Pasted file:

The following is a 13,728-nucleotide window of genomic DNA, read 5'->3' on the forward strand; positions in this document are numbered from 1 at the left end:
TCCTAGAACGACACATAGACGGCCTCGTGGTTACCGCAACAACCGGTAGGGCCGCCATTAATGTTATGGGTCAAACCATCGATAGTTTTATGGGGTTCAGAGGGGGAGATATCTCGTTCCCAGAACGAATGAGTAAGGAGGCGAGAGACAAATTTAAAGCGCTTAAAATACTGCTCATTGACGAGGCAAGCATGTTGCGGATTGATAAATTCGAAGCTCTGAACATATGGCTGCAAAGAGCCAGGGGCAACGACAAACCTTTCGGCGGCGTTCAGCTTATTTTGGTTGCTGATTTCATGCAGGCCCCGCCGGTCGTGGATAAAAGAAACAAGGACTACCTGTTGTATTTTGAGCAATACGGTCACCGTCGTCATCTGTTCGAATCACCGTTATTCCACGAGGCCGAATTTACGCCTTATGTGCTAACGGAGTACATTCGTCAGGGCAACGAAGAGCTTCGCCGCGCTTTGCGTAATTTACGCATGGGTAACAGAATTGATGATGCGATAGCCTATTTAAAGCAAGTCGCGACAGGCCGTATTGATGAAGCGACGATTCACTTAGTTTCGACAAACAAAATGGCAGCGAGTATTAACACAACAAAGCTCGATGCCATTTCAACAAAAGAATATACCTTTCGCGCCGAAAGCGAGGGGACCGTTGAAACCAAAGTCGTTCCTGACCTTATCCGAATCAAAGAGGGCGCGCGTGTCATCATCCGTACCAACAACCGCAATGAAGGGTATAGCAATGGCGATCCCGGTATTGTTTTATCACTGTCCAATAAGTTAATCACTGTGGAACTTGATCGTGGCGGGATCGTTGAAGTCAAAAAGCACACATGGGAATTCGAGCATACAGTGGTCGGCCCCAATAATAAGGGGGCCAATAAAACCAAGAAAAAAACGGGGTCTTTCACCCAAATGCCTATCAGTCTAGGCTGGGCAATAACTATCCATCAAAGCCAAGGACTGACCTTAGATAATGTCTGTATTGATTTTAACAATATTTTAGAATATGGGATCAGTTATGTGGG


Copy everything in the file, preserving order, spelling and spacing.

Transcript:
The following is a 13,728-nucleotide window of genomic DNA, read 5'->3' on the forward strand; positions in this document are numbered from 1 at the left end:
TCCTAGAACGACACATAGACGGCCTCGTGGTTACCGCAACAACCGGTAGGGCCGCCATTAATGTTATGGGTCAAACCATCGATAGTTTTATGGGGTTCAGAGGGGGAGATATCTCGTTCCCAGAACGAATGAGTAAGGAGGCGAGAGACAAATTTAAAGCGCTTAAAATACTGCTCATTGACGAGGCAAGCATGTTGCGGATTGATAAATTCGAAGCTCTGAACATATGGCTGCAAAGAGCCAGGGGCAACGACAAACCTTTCGGCGGCGTTCAGCTTATTTTGGTTGCTGATTTCATGCAGGCCCCGCCGGTCGTGGATAAAAGAAACAAGGACTACCTGTTGTATTTTGAGCAATACGGTCACCGTCGTCATCTGTTCGAATCACCGTTATTCCACGAGGCCGAATTTACGCCTTATGTGCTAACGGAGTACATTCGTCAGGGCAACGAAGAGCTTCGCCGCGCTTTGCGTAATTTACGCATGGGTAACAGAATTGATGATGCGATAGCCTATTTAAAGCAAGTCGCGACAGGCCGTATTGATGAAGCGACGATTCACTTAGTTTCGACAAACAAAATGGCAGCGAGTATTAACACAACAAAGCTCGATGCCATTTCAACAAAAGAATATACCTTTCGCGCCGAAAGCGAGGGGACCGTTGAAACCAAAGTCGTTCCTGACCTTATCCGAATCAAAGAGGGCGCGCGTGTCATCATCCGTACCAACAACCGCAATGAAGGGTATAGCAATGGCGATCCCGGTATTGTTTTATCACTGTCCAATAAGTTAATCACTGTGGAACTTGATCGTGGCGGGATCGTTGAAGTCAAAAAGCACACATGGGAATTCGAGCATACAGTGGTCGGCCCCAATAATAAGGGGGCCAATAAAACCAAGAAAAAAACGGGGTCTTTCACCCAAATGCCTATCAGTCTAGGCTGGGCAATAACTATCCATCAAAGCCAAGGACTGACCTTAGATAATGTCTGTATTGATTTTAACAATATTTTAGAATATGGGATCAGTTATGTGGG